Сreating your own dos commands. Altering the system prompt. Searching through disk drive directories

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                                                        Сreating your own dos commands

Most of this book has been concerned with BASIC programming tips and utilities.However, i've mentioned some of the interesting things you can do with PC-DOS, and it might be fun to slip in a few of them for you to play with. For example, wouldn't you like to create your own DOS commands?

I, for one, have not yet gotten accustomed to the PC's keyboard, and typing in DIR B: can be fraught with confusion as I try to remember to hit the Shift key to get the colon. I don't ever bother anymore. When I want to see the directory of drive B: I just type D B. If I happen to be logged onto B: I can just hit D.

Some of us are fair spellers, but have difficulty remembering acronyms and abbreviations. Is it “CHKDSK”, or “CHCKDSK” or what? No bother. With my computer system, I just type CHECK A or CHECK B to examine the desired drive.

This magic worked through BATCH files. These are system files, nothing more than ASCII text, with the BAT extension. When you invoke a batch file, the IBM PC will look at each line and attempt to execute it as were entered from the keyboard. On power up, the PC will look for a special batch file, AUTOEXEC.BAT. If it finds it, those commands will be executed automatically, without your needing to do anything.

Altering the system prompt.

AUTOEXEC.BAT is a good way to custom-configure your system the way you want it. You can run utilities that set the system clock to a clock board you’ve installed, activate a RAM drive, or do other tasks on powerup. Here’s a line that is in my own AUTOEXEC.BAT file:

A bit cryptic, right? PROMPT lets you alter the system prompt, using several special characters, each preceded by a dollar sign to differentiate the spetial characters from any other string you might want to include in the prompt. Here are the special characters that are legal:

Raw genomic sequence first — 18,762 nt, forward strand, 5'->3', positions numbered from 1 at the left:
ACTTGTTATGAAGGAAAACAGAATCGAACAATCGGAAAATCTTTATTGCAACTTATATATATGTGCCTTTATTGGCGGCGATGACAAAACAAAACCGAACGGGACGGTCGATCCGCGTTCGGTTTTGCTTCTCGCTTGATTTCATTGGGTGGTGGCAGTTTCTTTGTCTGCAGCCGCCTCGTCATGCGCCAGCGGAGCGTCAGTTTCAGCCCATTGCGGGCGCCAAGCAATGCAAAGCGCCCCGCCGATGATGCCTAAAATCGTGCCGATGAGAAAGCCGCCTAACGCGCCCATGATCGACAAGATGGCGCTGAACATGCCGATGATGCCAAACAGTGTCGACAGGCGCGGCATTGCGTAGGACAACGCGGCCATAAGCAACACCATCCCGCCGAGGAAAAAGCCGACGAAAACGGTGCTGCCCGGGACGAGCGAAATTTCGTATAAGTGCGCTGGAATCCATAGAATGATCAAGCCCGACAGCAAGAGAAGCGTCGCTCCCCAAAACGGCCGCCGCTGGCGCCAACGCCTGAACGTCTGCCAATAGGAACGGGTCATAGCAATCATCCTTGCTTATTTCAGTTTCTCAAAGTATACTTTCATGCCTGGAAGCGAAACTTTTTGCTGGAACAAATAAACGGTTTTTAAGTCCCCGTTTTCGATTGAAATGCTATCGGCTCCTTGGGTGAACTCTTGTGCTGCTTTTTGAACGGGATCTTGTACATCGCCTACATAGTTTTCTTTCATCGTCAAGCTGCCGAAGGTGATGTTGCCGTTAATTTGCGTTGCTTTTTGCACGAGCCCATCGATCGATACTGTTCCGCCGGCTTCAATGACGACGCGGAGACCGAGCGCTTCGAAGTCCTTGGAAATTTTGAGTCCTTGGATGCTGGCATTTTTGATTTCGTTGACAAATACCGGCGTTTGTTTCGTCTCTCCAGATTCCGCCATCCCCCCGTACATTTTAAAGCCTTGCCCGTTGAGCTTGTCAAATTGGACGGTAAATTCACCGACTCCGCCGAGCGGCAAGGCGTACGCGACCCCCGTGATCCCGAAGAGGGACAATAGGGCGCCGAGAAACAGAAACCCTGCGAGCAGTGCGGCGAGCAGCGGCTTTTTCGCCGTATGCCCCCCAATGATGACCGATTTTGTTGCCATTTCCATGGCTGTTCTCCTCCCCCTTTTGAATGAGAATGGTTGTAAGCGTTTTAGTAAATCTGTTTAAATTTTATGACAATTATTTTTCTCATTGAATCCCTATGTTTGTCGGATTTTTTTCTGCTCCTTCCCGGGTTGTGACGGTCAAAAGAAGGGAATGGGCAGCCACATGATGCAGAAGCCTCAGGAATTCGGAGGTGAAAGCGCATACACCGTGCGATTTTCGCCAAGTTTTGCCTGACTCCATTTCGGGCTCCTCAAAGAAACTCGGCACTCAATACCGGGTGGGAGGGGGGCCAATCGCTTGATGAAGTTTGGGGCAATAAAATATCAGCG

So, typing PROMPT  $n$g would set the system prompt to the default drive name and the greater than symbol, like this:

That is the normal prompt setting. You can change the prompt to including the time, date, DOS version number, and other information as you want. Perhaps you have deciphered my own system prompt shown above. It looks something like this, as a two-line prompt:

I include the time, $t, followed by six backspaces, $h, so the second and fraction are written over.I care only about whole minutes. Then the prompt drops down a line and prints the normal default drive and “>” information. When i need to know the time, i simply press Return

key, and my system prompt tells me. The rest of the time the clock ticks away unobtrusively.

As a side benefit, i can tell at a glance how long it has been since i used mu PC. I press the Return key and compare with the system prompt above it.

Searching through disk drive directories.

There is one very important line you should include in you AUTOEXEC.BAT file, especially if you want to define your own DOS commands. That line looks something like this:

PATH A:\;B:\

That command, once invoked, will cause the system to search through the directories of your disk drives in that order when it cannot locate a batch file or command in the currently logged directory .

I repeat: the PATH command can tell DOS to look on other disk drives besides the currently

Logged disk for a batch file or command.

Do you understand what that means? If you have tried to load BASIC, which is stored on A: when you happen to be logged to B:, you probably have wished that DOS were smart enough to go look on a  different drive if it couldn’t locate a file. Well now, at least with command files and batch files, you can tell DOS to do that very thing! It makes it practical to use batch files as new DOS commands, because it does not matter where you happen to be logged when you decide to use a command. The command will be faster if it is located on the logged drive, but it will work on any drive that you have specified with the PATH  command.